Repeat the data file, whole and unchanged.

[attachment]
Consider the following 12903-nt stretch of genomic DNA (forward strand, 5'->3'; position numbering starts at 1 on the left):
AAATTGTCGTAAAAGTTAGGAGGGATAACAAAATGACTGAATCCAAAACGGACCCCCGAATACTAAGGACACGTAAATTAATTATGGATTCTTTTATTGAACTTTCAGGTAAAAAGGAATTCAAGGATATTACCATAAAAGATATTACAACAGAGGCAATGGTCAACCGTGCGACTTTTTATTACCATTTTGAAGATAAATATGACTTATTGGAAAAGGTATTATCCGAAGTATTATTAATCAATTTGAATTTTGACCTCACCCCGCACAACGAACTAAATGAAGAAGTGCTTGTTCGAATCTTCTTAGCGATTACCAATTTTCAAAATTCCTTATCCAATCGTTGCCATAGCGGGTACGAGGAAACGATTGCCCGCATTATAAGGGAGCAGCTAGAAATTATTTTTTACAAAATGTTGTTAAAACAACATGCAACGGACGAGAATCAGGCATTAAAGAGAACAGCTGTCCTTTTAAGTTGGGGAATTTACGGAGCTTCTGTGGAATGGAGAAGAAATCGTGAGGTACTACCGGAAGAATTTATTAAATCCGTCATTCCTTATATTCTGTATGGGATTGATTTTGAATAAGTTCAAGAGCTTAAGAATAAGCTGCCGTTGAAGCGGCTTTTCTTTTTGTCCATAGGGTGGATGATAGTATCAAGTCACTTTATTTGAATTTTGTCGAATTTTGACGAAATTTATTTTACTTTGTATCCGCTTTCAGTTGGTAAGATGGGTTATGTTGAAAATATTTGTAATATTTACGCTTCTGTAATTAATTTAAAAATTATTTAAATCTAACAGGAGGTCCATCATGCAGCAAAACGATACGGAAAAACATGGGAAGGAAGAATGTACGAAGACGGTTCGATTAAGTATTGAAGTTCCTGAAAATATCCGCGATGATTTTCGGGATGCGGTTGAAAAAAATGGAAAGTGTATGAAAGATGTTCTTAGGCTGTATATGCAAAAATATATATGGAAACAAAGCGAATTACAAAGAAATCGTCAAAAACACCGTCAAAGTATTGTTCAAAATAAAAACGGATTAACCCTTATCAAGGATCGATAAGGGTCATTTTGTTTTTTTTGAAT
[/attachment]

Consider the following 12903-nt stretch of genomic DNA (forward strand, 5'->3'; position numbering starts at 1 on the left):
AAATTGTCGTAAAAGTTAGGAGGGATAACAAAATGACTGAATCCAAAACGGACCCCCGAATACTAAGGACACGTAAATTAATTATGGATTCTTTTATTGAACTTTCAGGTAAAAAGGAATTCAAGGATATTACCATAAAAGATATTACAACAGAGGCAATGGTCAACCGTGCGACTTTTTATTACCATTTTGAAGATAAATATGACTTATTGGAAAAGGTATTATCCGAAGTATTATTAATCAATTTGAATTTTGACCTCACCCCGCACAACGAACTAAATGAAGAAGTGCTTGTTCGAATCTTCTTAGCGATTACCAATTTTCAAAATTCCTTATCCAATCGTTGCCATAGCGGGTACGAGGAAACGATTGCCCGCATTATAAGGGAGCAGCTAGAAATTATTTTTTACAAAATGTTGTTAAAACAACATGCAACGGACGAGAATCAGGCATTAAAGAGAACAGCTGTCCTTTTAAGTTGGGGAATTTACGGAGCTTCTGTGGAATGGAGAAGAAATCGTGAGGTACTACCGGAAGAATTTATTAAATCCGTCATTCCTTATATTCTGTATGGGATTGATTTTGAATAAGTTCAAGAGCTTAAGAATAAGCTGCCGTTGAAGCGGCTTTTCTTTTTGTCCATAGGGTGGATGATAGTATCAAGTCACTTTATTTGAATTTTGTCGAATTTTGACGAAATTTATTTTACTTTGTATCCGCTTTCAGTTGGTAAGATGGGTTATGTTGAAAATATTTGTAATATTTACGCTTCTGTAATTAATTTAAAAATTATTTAAATCTAACAGGAGGTCCATCATGCAGCAAAACGATACGGAAAAACATGGGAAGGAAGAATGTACGAAGACGGTTCGATTAAGTATTGAAGTTCCTGAAAATATCCGCGATGATTTTCGGGATGCGGTTGAAAAAAATGGAAAGTGTATGAAAGATGTTCTTAGGCTGTATATGCAAAAATATATATGGAAACAAAGCGAATTACAAAGAAATCGTCAAAAACACCGTCAAAGTATTGTTCAAAATAAAAACGGATTAACCCTTATCAAGGATCGATAAGGGTCATTTTGTTTTTTTTGAAT